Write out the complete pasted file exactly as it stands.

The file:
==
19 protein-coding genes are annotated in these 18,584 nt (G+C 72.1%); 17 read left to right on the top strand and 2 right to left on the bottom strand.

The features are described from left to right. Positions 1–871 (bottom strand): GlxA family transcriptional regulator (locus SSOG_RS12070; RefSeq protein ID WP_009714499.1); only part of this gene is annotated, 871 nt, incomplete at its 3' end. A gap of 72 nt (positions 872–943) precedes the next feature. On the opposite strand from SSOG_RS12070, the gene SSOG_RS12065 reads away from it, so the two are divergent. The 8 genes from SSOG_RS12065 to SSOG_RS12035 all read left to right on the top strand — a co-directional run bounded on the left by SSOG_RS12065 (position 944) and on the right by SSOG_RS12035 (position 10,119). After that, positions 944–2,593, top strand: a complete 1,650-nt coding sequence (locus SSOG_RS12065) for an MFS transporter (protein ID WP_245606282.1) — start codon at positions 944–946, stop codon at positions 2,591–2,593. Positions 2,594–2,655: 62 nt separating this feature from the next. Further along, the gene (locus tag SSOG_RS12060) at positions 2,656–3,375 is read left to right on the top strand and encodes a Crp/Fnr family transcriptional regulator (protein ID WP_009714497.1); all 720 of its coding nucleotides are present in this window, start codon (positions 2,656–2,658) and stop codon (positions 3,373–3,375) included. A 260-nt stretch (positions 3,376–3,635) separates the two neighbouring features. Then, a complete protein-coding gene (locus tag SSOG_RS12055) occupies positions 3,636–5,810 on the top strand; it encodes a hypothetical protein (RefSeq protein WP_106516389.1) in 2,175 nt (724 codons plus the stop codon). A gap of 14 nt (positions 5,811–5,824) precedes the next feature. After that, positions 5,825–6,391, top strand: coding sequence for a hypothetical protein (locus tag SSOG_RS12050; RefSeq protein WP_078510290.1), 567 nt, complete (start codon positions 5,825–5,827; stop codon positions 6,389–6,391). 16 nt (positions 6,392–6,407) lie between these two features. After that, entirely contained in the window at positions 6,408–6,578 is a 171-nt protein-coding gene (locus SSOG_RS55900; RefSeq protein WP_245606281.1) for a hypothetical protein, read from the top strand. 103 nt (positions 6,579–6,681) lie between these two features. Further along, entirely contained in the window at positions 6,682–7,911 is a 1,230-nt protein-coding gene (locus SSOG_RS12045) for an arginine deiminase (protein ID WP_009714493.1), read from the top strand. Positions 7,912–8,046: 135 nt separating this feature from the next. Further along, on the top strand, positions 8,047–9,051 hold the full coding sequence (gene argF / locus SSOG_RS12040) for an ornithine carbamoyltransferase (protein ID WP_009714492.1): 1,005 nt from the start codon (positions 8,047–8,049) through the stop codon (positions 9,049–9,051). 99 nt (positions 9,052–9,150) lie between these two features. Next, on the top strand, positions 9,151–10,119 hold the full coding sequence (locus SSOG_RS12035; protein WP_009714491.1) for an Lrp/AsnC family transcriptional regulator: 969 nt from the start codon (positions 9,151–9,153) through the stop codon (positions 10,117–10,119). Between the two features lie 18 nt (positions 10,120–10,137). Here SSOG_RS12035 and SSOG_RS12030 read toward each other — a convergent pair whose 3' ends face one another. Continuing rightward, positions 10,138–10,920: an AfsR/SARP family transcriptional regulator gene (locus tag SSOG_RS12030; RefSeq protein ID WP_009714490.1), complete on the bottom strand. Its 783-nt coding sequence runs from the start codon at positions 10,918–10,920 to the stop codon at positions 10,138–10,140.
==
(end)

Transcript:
19 protein-coding genes are annotated in these 18,584 nt (G+C 72.1%); 17 read left to right on the top strand and 2 right to left on the bottom strand.

The features are described from left to right. Positions 1–871 (bottom strand): GlxA family transcriptional regulator (locus SSOG_RS12070; RefSeq protein ID WP_009714499.1); only part of this gene is annotated, 871 nt, incomplete at its 3' end. A gap of 72 nt (positions 872–943) precedes the next feature. On the opposite strand from SSOG_RS12070, the gene SSOG_RS12065 reads away from it, so the two are divergent. The 8 genes from SSOG_RS12065 to SSOG_RS12035 all read left to right on the top strand — a co-directional run bounded on the left by SSOG_RS12065 (position 944) and on the right by SSOG_RS12035 (position 10,119). After that, positions 944–2,593, top strand: a complete 1,650-nt coding sequence (locus SSOG_RS12065) for an MFS transporter (protein ID WP_245606282.1) — start codon at positions 944–946, stop codon at positions 2,591–2,593. Positions 2,594–2,655: 62 nt separating this feature from the next. Further along, the gene (locus tag SSOG_RS12060) at positions 2,656–3,375 is read left to right on the top strand and encodes a Crp/Fnr family transcriptional regulator (protein ID WP_009714497.1); all 720 of its coding nucleotides are present in this window, start codon (positions 2,656–2,658) and stop codon (positions 3,373–3,375) included. A 260-nt stretch (positions 3,376–3,635) separates the two neighbouring features. Then, a complete protein-coding gene (locus tag SSOG_RS12055) occupies positions 3,636–5,810 on the top strand; it encodes a hypothetical protein (RefSeq protein WP_106516389.1) in 2,175 nt (724 codons plus the stop codon). A gap of 14 nt (positions 5,811–5,824) precedes the next feature. After that, positions 5,825–6,391, top strand: coding sequence for a hypothetical protein (locus tag SSOG_RS12050; RefSeq protein WP_078510290.1), 567 nt, complete (start codon positions 5,825–5,827; stop codon positions 6,389–6,391). 16 nt (positions 6,392–6,407) lie between these two features. After that, entirely contained in the window at positions 6,408–6,578 is a 171-nt protein-coding gene (locus SSOG_RS55900; RefSeq protein WP_245606281.1) for a hypothetical protein, read from the top strand. 103 nt (positions 6,579–6,681) lie between these two features. Further along, entirely contained in the window at positions 6,682–7,911 is a 1,230-nt protein-coding gene (locus SSOG_RS12045) for an arginine deiminase (protein ID WP_009714493.1), read from the top strand. Positions 7,912–8,046: 135 nt separating this feature from the next. Further along, on the top strand, positions 8,047–9,051 hold the full coding sequence (gene argF / locus SSOG_RS12040) for an ornithine carbamoyltransferase (protein ID WP_009714492.1): 1,005 nt from the start codon (positions 8,047–8,049) through the stop codon (positions 9,049–9,051). 99 nt (positions 9,052–9,150) lie between these two features. Next, on the top strand, positions 9,151–10,119 hold the full coding sequence (locus SSOG_RS12035; protein WP_009714491.1) for an Lrp/AsnC family transcriptional regulator: 969 nt from the start codon (positions 9,151–9,153) through the stop codon (positions 10,117–10,119). Between the two features lie 18 nt (positions 10,120–10,137). Here SSOG_RS12035 and SSOG_RS12030 read toward each other — a convergent pair whose 3' ends face one another. Continuing rightward, positions 10,138–10,920: an AfsR/SARP family transcriptional regulator gene (locus tag SSOG_RS12030; RefSeq protein ID WP_009714490.1), complete on the bottom strand. Its 783-nt coding sequence runs from the start codon at positions 10,918–10,920 to the stop codon at positions 10,138–10,140.